University scientists involved in major international plant reproduction study

Leicester is part of a major new study on the evolution of sexual reproduction in plants which has received 2.6 million euros in funding.

David Twell, Professor of Plant Biology, is leading the University of Leicester  team of researchers in a major study on plant sperm cells as part of a consortium of institutions across Europe and the United States.

The project gives the researchers the opportunity to gain a deeper understanding of the evolution of sexual reproduction of economically important plant species, using the latest genetic technologies.

Professor Twell said: “My team in the Department of Genetics will explore how fertile sperm are made by flowering plants and compare this process with that which occurs in relative of the earliest land plants, known as bryophytes – the mosses and liverworts.”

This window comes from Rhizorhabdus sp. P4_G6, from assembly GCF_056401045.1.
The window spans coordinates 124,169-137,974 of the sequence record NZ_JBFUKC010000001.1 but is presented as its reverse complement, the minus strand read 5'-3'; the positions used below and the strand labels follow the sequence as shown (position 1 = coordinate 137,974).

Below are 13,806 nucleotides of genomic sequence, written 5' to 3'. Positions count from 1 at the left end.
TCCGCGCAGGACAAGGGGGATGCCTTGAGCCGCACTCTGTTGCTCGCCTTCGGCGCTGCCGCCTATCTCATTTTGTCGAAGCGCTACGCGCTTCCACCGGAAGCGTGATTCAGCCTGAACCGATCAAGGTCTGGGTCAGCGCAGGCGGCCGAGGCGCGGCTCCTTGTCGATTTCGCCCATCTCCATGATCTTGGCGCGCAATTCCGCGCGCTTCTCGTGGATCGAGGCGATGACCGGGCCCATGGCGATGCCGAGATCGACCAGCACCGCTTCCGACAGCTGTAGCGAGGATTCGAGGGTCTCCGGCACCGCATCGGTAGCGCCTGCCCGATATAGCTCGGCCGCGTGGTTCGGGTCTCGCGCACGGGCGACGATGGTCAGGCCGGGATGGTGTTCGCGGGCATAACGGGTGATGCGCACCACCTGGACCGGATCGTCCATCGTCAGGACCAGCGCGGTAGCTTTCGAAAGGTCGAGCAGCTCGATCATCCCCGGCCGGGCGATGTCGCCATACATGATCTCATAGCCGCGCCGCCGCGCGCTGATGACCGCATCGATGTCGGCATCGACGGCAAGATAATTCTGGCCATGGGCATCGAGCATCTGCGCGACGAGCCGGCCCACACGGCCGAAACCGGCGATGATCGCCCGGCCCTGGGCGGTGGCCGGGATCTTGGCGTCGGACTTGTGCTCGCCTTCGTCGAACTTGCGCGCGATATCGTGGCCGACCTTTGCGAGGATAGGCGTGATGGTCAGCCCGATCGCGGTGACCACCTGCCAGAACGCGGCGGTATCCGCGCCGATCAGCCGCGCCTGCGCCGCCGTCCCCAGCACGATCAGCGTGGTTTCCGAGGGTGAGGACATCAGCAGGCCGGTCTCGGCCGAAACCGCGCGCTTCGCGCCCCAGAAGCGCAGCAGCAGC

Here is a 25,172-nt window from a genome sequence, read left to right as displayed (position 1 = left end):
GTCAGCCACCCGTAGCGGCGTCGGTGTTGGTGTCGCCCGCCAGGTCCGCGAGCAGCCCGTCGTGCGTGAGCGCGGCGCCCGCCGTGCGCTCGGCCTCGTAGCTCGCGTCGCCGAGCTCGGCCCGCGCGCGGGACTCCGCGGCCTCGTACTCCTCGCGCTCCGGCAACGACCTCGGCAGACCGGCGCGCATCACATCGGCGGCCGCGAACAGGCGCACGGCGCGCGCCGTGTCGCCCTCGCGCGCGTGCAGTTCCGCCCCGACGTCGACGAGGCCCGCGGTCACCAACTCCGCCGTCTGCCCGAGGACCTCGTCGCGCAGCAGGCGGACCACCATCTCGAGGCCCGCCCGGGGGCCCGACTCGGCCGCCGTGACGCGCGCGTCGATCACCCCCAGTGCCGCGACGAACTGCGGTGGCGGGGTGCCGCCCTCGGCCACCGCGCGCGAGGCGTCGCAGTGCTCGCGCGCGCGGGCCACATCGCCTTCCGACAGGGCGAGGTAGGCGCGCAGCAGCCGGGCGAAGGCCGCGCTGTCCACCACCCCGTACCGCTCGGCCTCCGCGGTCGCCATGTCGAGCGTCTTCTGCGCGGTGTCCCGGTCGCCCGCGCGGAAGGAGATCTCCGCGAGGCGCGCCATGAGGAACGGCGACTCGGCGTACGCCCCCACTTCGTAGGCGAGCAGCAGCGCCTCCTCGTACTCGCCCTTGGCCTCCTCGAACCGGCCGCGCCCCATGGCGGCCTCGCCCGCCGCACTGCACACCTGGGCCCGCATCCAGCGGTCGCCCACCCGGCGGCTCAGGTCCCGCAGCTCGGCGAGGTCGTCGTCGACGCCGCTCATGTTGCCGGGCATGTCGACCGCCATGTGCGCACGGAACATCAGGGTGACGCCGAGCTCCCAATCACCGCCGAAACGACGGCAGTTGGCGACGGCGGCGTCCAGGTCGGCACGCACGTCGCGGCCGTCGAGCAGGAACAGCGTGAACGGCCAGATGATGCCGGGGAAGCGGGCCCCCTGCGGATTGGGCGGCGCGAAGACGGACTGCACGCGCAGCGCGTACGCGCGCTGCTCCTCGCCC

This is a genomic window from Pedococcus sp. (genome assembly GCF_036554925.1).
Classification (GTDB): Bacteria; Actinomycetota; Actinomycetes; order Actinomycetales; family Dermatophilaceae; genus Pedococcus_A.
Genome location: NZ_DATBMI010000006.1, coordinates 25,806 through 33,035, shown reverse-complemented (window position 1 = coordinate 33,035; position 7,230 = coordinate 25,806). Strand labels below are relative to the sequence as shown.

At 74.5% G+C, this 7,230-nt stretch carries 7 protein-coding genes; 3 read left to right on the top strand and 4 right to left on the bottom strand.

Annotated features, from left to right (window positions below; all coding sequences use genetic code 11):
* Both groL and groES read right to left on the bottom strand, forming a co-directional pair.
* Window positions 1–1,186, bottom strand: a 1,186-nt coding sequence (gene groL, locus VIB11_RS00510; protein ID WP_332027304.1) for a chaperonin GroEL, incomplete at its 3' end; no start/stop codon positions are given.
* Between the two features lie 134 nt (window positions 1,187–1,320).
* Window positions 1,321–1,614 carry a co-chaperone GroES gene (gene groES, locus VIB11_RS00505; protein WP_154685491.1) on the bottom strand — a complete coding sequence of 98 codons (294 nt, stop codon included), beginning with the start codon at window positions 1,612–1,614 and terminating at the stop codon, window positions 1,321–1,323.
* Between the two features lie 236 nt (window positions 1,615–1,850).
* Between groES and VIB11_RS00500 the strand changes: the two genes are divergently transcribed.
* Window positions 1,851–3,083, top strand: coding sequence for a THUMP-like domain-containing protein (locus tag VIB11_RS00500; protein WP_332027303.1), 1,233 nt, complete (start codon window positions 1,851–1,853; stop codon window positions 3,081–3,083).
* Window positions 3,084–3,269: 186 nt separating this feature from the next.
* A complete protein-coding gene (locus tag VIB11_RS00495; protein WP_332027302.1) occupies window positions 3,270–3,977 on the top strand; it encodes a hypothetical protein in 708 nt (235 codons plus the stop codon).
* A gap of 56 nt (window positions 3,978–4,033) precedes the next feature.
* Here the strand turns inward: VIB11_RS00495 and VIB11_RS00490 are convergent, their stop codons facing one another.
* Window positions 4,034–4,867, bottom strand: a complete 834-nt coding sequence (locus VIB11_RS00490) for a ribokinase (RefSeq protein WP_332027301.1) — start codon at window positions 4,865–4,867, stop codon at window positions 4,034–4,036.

“By comparing gene networks in important crop plants such as maize and tomato with those in the earliest relatives of the flowering plants we hope to find new genes and achieve a greater understanding of genes which may be affected by environmental stress such as heat and drought.”

The University of Leicester’s Botanic Garden will provide essential growth facilities for the project.

The project is funded under the scope of ERA-CAPS, a European network dedicated to the support of research activities in Plant Sciences. The UK Biotechnology and Biological Sciences Research Council (BBSRC) will be providing funding to support research at Leicester in the ERA-CAPS programme.

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